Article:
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Tesi di dottorato di ricerca
Bariatric surgery improves brain glucose metabolism, cognitive function and neuroplasticity in Obese non-diabetic Subjects
Course of study
SCIENZE CLINICHE E TRASLAZIONALI
tutor Prof. Del Prato, Stefano
- bariatric surgery
- cognitive function
- brain glucose metabolism
Graduation session start date
Obesity is associated with risk of cognitive dysfunction, neurodegenerative disorders and impaired neuroplasticity. We evaluated the effect of bariatric surgery (RYGB) on brain glucose utilization, cognitive function, visual neuroplasticity (VNP) and peripheral glucose metabolism. Thirteen non-diabetic obese subjects with no history of psychiatric illness, psychoactive drug use and major brain disorders were recruited. Subjects underwent a 75gr OGTT during a 60min FDG dynamic brain PET study, standardized neurocognitive tests and VNP by psychophysical technique at baseline and 6-months after RYGB. Plasma glucose, insulin, c-peptide, GLP-1, GIP, VIP, BDNF and leptin were measured during OGTT. After RYGB, BMI declined (p<0.001) and insulin sensitivity improved (p=0.006). Cerebral glucose metabolic rate (CMRg by voxel-wise paired analysis) declined in several brain regions (p=0.005). Token and Trail Making Test score change correlated with CMRg change in several areas of the brain (all p≤0.03). After RYGB, VNP increased (p=0.008) and correlated with CMRg change in orbitofrontal cortex (p=0.03) and hippocampus (p=0.03). CMRg of several cortical and subcortical areas correlated with HOMA-IR (p<0.001) but not with BMI. GLP-1/GIP levels increased (p<0.002) with no correlation with CMRg, VIP or BDNF levels. These results show that bariatric surgery modulates CMRg in brain areas involved in cognitive function and neuroplasticity.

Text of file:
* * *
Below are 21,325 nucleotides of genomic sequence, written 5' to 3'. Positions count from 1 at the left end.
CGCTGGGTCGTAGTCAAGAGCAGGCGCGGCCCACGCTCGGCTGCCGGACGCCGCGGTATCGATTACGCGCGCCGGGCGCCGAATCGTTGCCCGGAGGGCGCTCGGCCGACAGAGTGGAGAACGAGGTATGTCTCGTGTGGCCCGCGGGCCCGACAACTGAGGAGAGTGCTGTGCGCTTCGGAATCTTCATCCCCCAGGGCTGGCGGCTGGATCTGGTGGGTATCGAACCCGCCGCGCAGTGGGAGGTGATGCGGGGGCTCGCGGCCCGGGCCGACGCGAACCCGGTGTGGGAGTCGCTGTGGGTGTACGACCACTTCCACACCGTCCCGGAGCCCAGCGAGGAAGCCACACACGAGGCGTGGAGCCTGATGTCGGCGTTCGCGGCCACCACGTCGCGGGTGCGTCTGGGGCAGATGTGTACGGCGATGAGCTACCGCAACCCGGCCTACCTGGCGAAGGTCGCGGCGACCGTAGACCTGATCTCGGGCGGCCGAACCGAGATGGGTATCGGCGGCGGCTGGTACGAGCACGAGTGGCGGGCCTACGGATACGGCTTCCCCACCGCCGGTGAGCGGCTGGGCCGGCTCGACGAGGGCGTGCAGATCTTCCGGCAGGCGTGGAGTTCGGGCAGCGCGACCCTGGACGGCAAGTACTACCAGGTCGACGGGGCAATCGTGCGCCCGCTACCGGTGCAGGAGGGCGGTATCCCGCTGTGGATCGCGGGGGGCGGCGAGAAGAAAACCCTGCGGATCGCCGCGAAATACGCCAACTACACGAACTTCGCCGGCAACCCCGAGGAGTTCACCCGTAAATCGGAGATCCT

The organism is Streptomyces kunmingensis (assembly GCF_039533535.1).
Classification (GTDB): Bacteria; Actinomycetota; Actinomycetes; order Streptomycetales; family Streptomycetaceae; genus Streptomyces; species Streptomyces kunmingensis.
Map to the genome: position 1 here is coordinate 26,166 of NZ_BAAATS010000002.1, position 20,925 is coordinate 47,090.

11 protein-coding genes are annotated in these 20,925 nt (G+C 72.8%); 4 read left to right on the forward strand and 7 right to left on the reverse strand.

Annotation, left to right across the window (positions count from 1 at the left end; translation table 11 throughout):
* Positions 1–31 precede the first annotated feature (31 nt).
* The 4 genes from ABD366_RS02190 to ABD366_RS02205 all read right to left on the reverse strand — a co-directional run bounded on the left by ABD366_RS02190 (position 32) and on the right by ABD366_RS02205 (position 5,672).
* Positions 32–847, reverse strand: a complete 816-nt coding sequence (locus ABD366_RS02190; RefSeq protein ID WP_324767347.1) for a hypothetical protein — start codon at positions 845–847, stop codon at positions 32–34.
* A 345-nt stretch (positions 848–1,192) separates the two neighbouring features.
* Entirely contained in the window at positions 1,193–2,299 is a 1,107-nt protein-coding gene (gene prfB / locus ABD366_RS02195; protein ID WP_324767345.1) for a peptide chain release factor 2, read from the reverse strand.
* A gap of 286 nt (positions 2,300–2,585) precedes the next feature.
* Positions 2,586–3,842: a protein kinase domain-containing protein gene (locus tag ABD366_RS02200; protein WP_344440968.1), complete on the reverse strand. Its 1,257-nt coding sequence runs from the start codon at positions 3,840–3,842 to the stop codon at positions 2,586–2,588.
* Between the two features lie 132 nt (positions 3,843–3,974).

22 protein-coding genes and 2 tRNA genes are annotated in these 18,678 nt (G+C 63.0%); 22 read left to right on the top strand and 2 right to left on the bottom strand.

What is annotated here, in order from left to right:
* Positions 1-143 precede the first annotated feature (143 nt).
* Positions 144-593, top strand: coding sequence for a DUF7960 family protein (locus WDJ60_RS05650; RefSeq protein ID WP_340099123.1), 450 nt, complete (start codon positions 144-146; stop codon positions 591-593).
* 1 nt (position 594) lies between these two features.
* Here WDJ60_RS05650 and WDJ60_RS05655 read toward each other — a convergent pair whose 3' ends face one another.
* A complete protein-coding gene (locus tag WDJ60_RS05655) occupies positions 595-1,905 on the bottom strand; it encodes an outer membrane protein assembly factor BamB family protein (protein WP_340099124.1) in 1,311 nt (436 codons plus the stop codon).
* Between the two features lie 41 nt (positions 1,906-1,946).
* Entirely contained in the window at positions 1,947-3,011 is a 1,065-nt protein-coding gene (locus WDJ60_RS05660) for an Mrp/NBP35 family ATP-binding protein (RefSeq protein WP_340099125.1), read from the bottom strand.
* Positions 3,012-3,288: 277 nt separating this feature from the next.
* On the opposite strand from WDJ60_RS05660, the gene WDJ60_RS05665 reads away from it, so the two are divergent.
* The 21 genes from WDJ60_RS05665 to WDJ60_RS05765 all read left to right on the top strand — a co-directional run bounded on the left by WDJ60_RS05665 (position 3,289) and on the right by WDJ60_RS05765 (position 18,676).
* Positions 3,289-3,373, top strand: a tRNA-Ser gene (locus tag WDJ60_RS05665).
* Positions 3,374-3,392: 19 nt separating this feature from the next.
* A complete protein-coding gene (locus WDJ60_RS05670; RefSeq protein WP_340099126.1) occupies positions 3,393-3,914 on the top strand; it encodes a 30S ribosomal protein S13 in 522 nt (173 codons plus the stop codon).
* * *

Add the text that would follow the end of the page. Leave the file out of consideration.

The thesis is not available as per the author’s request.